And it’s not a moment too soon in Mayor’s view. “The Art League was on the right track in the beginning,” he said.
The league, a group of art enthusiasts and citizens in all parts of the province, wanted the school under an autonomous board, with representatives elected from public bodies and financed in part by a yearly grant from the provincial government.
The government refused, and referred the league to Vancouver school board. The art school became an integral part of the city’s school system.
However, Mayor, a graduate of St. Martin’s ‘School of Art in London and director of Bradley University School of Arts in Peoria, Ill., before his appointment here in 1972, considers the art school a provincial resource.
“Art is a very functional aspect of society.” he said in an interview.
It’s not “a frill around the edge” nor is the artist -a strange little bump” on society’s epidermis, Mayor added with vigor.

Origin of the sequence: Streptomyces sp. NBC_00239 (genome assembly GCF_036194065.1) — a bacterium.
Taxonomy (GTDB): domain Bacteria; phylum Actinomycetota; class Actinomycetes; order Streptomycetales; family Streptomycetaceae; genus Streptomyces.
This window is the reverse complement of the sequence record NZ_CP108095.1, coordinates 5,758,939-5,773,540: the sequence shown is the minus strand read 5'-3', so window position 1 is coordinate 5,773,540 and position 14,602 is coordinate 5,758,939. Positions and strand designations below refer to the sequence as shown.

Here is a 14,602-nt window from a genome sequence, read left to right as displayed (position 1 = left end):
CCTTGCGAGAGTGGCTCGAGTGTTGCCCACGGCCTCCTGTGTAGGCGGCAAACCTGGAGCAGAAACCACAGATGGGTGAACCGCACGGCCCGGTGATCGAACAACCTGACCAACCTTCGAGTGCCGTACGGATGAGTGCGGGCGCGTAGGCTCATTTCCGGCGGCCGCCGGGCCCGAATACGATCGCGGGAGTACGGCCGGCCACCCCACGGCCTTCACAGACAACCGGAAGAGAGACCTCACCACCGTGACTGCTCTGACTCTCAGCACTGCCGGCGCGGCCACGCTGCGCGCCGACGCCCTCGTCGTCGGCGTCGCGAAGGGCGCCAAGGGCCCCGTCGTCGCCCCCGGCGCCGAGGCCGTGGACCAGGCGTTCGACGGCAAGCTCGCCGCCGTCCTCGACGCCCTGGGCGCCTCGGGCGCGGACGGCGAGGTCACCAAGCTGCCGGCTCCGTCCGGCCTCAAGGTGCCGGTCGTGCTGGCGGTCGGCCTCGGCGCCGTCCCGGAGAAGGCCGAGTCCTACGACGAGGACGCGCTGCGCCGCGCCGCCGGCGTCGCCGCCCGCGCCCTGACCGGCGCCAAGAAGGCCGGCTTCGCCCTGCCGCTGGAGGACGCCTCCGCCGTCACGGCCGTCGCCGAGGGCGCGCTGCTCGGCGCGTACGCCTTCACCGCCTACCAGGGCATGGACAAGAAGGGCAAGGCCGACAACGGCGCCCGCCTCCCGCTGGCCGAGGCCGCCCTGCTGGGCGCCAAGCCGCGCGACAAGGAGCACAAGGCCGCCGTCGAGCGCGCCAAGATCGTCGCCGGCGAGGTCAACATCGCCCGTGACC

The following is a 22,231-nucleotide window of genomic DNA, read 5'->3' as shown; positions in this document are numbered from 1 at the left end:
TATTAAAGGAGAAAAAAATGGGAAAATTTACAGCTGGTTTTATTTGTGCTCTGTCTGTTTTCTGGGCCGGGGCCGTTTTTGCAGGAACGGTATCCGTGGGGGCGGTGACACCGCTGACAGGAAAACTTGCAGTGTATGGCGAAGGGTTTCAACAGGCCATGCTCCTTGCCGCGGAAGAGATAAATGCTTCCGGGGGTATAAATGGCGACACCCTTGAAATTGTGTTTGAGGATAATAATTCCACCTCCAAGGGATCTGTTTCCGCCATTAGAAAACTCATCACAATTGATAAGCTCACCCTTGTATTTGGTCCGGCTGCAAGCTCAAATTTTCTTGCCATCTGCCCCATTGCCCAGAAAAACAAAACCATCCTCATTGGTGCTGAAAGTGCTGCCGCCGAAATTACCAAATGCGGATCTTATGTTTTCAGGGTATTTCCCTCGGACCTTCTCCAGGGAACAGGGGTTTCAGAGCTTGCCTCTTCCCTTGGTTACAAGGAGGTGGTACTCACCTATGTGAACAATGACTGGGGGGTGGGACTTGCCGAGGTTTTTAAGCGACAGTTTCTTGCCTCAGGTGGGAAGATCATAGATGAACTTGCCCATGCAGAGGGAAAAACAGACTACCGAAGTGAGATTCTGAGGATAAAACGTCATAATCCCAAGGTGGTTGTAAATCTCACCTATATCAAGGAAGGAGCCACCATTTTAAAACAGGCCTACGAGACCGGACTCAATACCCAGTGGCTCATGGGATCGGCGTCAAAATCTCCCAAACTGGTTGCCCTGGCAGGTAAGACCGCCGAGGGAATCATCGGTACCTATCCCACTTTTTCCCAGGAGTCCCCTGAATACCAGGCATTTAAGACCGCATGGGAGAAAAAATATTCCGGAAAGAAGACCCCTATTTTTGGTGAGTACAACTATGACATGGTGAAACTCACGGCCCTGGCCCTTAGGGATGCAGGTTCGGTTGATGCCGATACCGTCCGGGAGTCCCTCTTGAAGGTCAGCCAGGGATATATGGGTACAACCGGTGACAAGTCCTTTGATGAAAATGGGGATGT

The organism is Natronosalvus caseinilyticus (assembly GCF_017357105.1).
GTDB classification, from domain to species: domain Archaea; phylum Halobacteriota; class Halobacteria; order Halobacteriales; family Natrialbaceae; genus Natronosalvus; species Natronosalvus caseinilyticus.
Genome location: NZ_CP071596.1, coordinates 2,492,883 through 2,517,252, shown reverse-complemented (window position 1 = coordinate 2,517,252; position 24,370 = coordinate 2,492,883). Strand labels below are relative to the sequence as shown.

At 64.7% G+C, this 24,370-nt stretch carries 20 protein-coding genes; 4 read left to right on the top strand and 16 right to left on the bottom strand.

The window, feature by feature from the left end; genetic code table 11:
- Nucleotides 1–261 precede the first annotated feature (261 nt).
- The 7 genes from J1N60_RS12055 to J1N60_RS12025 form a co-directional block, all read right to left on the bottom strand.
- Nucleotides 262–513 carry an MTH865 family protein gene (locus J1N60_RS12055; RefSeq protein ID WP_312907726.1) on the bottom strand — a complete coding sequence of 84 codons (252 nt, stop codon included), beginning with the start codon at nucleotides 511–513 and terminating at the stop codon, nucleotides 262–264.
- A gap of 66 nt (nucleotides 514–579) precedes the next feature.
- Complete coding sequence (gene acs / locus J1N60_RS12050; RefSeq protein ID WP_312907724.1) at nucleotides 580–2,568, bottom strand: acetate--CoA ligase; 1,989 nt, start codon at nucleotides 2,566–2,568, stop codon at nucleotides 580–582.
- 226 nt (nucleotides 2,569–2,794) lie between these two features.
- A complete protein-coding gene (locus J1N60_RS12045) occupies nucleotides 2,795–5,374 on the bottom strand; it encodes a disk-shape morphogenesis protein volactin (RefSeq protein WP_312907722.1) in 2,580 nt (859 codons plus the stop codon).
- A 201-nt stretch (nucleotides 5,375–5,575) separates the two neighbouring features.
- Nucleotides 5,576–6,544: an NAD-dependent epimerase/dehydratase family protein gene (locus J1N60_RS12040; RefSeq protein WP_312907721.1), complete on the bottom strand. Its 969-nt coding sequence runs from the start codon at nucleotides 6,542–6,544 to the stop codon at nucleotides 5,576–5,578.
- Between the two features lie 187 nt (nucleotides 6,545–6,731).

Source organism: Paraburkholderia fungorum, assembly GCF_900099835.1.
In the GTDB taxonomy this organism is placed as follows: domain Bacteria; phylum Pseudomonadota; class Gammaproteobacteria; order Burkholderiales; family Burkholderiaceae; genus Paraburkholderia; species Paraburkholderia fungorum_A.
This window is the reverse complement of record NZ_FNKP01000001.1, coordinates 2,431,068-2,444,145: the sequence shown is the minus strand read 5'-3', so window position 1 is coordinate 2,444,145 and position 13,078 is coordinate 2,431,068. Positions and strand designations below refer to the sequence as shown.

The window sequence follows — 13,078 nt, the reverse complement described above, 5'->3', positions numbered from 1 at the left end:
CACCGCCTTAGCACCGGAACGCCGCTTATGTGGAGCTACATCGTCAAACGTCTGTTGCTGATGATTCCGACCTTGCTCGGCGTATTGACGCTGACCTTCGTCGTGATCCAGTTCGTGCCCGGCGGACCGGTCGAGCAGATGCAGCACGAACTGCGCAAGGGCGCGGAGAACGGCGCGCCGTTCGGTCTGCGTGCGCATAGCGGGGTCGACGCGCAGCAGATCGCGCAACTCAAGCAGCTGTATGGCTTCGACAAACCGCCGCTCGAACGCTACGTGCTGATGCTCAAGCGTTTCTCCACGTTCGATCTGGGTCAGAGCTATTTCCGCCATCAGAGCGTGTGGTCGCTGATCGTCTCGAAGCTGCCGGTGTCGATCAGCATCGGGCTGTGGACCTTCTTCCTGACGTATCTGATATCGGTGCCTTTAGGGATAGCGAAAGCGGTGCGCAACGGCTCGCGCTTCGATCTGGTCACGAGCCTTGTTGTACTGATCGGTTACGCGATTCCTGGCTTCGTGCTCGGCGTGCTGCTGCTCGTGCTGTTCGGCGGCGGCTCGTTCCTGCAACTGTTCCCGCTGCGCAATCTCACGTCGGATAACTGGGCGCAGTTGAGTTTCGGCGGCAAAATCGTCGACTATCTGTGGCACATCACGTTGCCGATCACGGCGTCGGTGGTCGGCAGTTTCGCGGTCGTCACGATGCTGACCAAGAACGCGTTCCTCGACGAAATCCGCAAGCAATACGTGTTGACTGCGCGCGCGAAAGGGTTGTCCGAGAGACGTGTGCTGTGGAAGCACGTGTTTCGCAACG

“I don’t believe art can be considered a cosmetic. It is an indigenous part of the life of society—utilitarian, functional, humanizing. The artist no longer exists in isolation.”
He also doesn’t come to art school over the family’s protestations, as was often the case 50 years ago, said Mayor.
Now there’s one in every family, almost.
Being a part of the Vancouver College set-up inhibits the school’s effectiveness in relation to the province, according to Mayor, and he terms it “philosophically, organizationally, and structurally inappropriate.
“Under the VCC, the art school is being absorbed into a monolithic structure that is not only rigid and cumbersome, but worse, that is ignorant of the principles, realities and particular nature of art education and thus not committed to it. Art school and the community college are philosophically divergent in critical ways.”
Development of an artist or designer is primarily perceptual and only secondarily the learning of skills, he said.
Attitude is more important than curriculum, he said, flexibility and openness more important than efficiency and space and people more important than equipment and parking. Mayor wants to develop students who can give themselves orders and then carry them out…